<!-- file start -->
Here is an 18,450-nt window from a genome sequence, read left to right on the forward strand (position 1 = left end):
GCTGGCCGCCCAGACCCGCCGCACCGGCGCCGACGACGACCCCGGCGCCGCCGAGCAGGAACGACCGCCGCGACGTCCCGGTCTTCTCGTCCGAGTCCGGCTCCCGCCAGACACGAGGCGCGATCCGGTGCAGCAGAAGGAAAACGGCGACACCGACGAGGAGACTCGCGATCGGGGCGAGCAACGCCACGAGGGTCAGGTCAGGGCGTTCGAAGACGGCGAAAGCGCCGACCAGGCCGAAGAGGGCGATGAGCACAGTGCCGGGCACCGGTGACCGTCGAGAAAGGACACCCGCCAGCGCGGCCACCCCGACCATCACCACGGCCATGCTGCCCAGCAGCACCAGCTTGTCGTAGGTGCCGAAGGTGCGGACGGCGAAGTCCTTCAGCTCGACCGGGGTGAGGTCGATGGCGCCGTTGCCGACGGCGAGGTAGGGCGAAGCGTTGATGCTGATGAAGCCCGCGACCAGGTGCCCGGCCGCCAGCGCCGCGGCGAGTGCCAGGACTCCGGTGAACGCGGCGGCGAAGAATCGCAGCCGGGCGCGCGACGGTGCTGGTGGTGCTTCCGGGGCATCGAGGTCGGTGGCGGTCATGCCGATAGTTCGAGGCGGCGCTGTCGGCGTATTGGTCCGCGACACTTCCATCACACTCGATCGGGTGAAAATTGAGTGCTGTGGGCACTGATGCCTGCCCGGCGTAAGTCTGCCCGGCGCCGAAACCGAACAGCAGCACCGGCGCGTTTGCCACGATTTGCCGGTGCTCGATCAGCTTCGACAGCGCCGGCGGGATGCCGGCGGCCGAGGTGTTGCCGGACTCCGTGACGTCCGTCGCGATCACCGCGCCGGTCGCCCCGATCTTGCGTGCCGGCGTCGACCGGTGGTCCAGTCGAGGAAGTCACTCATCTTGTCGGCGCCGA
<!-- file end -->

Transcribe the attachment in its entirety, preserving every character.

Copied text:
Here is an 18,450-nt window from a genome sequence, read left to right on the forward strand (position 1 = left end):
GCTGGCCGCCCAGACCCGCCGCACCGGCGCCGACGACGACCCCGGCGCCGCCGAGCAGGAACGACCGCCGCGACGTCCCGGTCTTCTCGTCCGAGTCCGGCTCCCGCCAGACACGAGGCGCGATCCGGTGCAGCAGAAGGAAAACGGCGACACCGACGAGGAGACTCGCGATCGGGGCGAGCAACGCCACGAGGGTCAGGTCAGGGCGTTCGAAGACGGCGAAAGCGCCGACCAGGCCGAAGAGGGCGATGAGCACAGTGCCGGGCACCGGTGACCGTCGAGAAAGGACACCCGCCAGCGCGGCCACCCCGACCATCACCACGGCCATGCTGCCCAGCAGCACCAGCTTGTCGTAGGTGCCGAAGGTGCGGACGGCGAAGTCCTTCAGCTCGACCGGGGTGAGGTCGATGGCGCCGTTGCCGACGGCGAGGTAGGGCGAAGCGTTGATGCTGATGAAGCCCGCGACCAGGTGCCCGGCCGCCAGCGCCGCGGCGAGTGCCAGGACTCCGGTGAACGCGGCGGCGAAGAATCGCAGCCGGGCGCGCGACGGTGCTGGTGGTGCTTCCGGGGCATCGAGGTCGGTGGCGGTCATGCCGATAGTTCGAGGCGGCGCTGTCGGCGTATTGGTCCGCGACACTTCCATCACACTCGATCGGGTGAAAATTGAGTGCTGTGGGCACTGATGCCTGCCCGGCGTAAGTCTGCCCGGCGCCGAAACCGAACAGCAGCACCGGCGCGTTTGCCACGATTTGCCGGTGCTCGATCAGCTTCGACAGCGCCGGCGGGATGCCGGCGGCCGAGGTGTTGCCGGACTCCGTGACGTCCGTCGCGATCACCGCGCCGGTCGCCCCGATCTTGCGTGCCGGCGTCGACCGGTGGTCCAGTCGAGGAAGTCACTCATCTTGTCGGCGCCGA